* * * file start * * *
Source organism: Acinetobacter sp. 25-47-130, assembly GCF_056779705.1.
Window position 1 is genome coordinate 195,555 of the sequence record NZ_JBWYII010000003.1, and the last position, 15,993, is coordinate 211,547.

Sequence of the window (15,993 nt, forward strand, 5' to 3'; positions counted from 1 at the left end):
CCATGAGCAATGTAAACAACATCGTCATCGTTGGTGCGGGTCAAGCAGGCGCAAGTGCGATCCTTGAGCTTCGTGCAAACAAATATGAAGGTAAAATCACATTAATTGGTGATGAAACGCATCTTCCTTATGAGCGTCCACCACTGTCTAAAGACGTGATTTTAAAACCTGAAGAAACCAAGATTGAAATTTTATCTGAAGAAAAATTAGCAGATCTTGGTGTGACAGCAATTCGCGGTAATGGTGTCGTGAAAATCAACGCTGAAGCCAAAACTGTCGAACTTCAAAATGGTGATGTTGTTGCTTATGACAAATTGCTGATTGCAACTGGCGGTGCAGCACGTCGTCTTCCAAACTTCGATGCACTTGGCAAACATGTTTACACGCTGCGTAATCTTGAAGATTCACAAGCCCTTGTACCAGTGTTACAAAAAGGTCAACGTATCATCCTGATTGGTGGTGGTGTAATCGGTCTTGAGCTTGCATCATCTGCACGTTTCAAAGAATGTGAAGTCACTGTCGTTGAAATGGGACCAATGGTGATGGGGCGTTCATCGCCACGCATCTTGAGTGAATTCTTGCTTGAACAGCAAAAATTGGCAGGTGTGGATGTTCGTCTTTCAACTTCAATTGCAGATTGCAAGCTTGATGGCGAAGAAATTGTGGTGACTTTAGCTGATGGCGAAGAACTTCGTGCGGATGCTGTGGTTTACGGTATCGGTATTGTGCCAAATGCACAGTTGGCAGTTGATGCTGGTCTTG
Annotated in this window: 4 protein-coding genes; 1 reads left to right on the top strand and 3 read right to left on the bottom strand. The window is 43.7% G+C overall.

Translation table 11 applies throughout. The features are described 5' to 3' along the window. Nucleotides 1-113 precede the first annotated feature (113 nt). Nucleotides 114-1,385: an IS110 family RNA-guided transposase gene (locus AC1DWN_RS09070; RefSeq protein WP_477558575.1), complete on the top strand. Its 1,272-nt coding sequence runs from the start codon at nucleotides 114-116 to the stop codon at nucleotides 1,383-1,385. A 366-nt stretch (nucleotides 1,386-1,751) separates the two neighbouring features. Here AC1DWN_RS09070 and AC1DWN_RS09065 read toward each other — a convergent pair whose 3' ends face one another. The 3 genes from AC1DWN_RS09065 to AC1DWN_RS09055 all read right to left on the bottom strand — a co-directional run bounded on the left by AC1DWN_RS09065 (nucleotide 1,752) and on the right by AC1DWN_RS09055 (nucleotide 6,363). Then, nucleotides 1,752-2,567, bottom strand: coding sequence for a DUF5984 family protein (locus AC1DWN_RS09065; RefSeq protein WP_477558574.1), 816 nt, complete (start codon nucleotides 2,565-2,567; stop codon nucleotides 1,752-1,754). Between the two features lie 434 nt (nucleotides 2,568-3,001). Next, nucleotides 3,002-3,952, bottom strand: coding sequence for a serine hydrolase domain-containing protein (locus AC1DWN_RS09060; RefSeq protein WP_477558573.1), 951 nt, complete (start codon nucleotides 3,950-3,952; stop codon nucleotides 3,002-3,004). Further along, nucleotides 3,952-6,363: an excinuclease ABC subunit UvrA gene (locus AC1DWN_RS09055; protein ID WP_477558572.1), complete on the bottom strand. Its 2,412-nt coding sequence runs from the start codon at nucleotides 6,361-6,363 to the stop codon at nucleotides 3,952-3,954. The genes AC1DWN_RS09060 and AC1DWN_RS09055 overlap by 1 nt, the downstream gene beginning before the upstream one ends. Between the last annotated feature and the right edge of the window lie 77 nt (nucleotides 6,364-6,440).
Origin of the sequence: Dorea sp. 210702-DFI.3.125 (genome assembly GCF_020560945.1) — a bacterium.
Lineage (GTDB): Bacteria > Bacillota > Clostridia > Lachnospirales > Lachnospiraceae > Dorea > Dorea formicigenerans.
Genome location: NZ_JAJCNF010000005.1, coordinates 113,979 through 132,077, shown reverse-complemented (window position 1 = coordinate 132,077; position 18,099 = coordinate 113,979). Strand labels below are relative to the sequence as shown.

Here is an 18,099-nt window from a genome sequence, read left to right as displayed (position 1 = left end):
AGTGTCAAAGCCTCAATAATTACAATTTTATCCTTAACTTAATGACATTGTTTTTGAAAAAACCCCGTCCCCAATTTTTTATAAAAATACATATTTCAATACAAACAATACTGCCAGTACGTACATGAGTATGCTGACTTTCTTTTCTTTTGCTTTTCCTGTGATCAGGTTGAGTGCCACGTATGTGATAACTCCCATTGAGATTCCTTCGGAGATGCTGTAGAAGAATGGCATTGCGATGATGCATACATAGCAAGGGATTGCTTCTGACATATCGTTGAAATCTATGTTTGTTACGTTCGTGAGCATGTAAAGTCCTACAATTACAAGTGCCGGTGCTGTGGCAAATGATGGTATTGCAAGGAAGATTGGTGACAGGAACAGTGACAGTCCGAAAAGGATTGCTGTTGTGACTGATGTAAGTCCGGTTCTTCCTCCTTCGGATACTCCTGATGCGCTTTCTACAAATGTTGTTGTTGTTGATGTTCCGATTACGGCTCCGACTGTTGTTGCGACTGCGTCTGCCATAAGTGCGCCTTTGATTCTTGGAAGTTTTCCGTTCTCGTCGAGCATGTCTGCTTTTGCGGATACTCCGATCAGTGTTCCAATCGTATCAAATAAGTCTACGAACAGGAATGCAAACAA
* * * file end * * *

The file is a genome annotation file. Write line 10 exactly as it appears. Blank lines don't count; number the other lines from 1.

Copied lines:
Here is an 18,099-nt window from a genome sequence, read left to right as displayed (position 1 = left end):